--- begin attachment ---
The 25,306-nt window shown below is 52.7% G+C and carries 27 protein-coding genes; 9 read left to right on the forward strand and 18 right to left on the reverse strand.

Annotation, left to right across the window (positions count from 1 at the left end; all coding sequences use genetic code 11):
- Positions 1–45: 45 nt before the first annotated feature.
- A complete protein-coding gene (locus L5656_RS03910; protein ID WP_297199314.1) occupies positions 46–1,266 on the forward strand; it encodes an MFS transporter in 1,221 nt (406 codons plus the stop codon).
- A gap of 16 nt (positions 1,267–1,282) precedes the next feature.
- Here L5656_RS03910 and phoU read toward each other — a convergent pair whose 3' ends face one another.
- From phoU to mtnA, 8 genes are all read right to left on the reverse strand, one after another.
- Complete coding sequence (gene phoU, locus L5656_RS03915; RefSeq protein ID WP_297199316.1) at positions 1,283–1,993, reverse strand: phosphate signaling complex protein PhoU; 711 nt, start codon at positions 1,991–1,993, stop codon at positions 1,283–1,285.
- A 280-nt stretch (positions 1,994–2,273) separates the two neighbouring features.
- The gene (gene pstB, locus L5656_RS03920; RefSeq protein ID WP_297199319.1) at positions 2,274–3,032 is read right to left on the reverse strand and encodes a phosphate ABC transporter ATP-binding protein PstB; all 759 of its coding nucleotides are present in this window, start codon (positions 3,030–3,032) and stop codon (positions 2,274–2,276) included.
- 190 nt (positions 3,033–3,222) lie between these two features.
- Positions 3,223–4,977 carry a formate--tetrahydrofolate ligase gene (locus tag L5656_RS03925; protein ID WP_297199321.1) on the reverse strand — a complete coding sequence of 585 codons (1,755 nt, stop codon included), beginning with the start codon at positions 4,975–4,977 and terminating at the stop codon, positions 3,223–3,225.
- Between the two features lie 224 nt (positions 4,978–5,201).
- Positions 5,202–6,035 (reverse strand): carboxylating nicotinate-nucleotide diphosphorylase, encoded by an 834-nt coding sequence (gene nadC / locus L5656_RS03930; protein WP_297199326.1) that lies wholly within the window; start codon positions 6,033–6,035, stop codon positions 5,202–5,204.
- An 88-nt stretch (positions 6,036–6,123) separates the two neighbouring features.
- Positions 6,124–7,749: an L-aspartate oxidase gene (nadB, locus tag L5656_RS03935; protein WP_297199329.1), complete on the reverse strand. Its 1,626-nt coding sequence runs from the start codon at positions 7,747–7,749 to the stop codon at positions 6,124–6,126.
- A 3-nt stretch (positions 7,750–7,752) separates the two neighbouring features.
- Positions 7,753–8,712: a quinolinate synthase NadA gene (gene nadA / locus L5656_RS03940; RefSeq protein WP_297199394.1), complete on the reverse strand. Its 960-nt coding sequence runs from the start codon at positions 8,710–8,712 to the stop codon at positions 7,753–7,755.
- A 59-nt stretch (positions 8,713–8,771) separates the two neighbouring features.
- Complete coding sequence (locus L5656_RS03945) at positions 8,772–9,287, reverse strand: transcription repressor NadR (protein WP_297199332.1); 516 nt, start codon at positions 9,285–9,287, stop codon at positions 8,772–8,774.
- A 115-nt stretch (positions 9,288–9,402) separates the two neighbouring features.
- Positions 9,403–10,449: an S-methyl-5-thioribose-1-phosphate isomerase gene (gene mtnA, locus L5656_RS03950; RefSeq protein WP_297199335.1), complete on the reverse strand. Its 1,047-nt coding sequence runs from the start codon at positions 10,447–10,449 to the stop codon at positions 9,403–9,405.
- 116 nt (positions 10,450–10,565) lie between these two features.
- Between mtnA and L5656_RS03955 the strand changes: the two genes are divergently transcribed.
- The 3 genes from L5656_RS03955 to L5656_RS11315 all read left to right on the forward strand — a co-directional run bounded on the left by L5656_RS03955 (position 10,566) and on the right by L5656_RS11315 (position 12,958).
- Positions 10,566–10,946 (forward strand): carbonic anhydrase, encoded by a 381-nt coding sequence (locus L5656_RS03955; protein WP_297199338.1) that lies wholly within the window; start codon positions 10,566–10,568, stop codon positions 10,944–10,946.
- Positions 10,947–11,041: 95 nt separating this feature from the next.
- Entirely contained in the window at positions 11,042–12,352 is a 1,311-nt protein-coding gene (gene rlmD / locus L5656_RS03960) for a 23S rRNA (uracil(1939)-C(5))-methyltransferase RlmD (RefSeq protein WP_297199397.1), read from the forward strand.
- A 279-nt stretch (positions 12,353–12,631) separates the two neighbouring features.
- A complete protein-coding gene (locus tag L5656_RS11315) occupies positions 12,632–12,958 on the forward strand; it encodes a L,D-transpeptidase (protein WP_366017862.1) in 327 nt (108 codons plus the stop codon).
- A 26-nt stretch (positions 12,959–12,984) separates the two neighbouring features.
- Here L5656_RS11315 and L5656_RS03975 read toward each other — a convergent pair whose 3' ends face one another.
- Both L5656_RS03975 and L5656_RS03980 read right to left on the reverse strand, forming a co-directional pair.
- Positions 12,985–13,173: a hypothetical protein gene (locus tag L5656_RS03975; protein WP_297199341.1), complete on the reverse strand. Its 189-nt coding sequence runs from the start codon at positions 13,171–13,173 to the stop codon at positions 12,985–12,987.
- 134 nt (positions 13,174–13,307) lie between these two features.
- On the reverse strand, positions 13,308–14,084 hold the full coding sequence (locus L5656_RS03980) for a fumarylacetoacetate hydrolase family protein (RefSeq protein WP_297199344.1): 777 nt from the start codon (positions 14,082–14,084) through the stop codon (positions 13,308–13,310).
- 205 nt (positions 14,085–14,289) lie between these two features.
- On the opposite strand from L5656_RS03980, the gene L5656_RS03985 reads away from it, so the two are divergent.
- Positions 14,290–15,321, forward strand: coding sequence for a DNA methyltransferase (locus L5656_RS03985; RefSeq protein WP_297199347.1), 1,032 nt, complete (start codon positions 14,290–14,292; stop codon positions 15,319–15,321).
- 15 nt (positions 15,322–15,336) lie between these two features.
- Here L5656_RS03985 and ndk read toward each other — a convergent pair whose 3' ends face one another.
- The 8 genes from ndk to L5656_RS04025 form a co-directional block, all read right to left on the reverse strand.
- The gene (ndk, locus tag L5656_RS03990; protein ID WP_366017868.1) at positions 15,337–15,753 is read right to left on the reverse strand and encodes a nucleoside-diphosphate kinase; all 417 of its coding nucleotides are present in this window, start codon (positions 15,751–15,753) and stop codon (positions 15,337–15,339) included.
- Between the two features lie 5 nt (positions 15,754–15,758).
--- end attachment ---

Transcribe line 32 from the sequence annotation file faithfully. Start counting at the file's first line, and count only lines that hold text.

- Here L5656_RS11315 and L5656_RS03975 read toward each other — a convergent pair whose 3' ends face one another.